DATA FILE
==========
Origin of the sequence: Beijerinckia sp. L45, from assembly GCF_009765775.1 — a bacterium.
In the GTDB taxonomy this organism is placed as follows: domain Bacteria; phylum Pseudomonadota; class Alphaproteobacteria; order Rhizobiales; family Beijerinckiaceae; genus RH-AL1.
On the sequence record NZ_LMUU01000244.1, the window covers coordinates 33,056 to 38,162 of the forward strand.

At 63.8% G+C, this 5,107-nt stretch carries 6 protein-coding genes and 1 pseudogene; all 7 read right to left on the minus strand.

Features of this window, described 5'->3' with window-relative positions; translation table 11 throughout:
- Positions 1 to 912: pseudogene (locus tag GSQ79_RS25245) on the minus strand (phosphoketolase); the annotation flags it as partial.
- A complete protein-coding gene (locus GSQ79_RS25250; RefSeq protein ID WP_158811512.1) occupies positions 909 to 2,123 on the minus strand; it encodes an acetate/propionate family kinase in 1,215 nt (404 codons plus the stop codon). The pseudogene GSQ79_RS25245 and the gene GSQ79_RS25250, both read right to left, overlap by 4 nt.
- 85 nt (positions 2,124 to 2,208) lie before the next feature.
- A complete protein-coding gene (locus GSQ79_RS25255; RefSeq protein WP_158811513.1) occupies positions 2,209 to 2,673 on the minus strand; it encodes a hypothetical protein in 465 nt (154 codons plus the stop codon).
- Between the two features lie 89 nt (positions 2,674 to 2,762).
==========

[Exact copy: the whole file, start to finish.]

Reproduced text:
Origin of the sequence: Beijerinckia sp. L45, from assembly GCF_009765775.1 — a bacterium.
In the GTDB taxonomy this organism is placed as follows: domain Bacteria; phylum Pseudomonadota; class Alphaproteobacteria; order Rhizobiales; family Beijerinckiaceae; genus RH-AL1.
On the sequence record NZ_LMUU01000244.1, the window covers coordinates 33,056 to 38,162 of the forward strand.

At 63.8% G+C, this 5,107-nt stretch carries 6 protein-coding genes and 1 pseudogene; all 7 read right to left on the minus strand.

Features of this window, described 5'->3' with window-relative positions; translation table 11 throughout:
- Positions 1 to 912: pseudogene (locus tag GSQ79_RS25245) on the minus strand (phosphoketolase); the annotation flags it as partial.
- A complete protein-coding gene (locus GSQ79_RS25250; RefSeq protein ID WP_158811512.1) occupies positions 909 to 2,123 on the minus strand; it encodes an acetate/propionate family kinase in 1,215 nt (404 codons plus the stop codon). The pseudogene GSQ79_RS25245 and the gene GSQ79_RS25250, both read right to left, overlap by 4 nt.
- 85 nt (positions 2,124 to 2,208) lie before the next feature.
- A complete protein-coding gene (locus GSQ79_RS25255; RefSeq protein WP_158811513.1) occupies positions 2,209 to 2,673 on the minus strand; it encodes a hypothetical protein in 465 nt (154 codons plus the stop codon).
- Between the two features lie 89 nt (positions 2,674 to 2,762).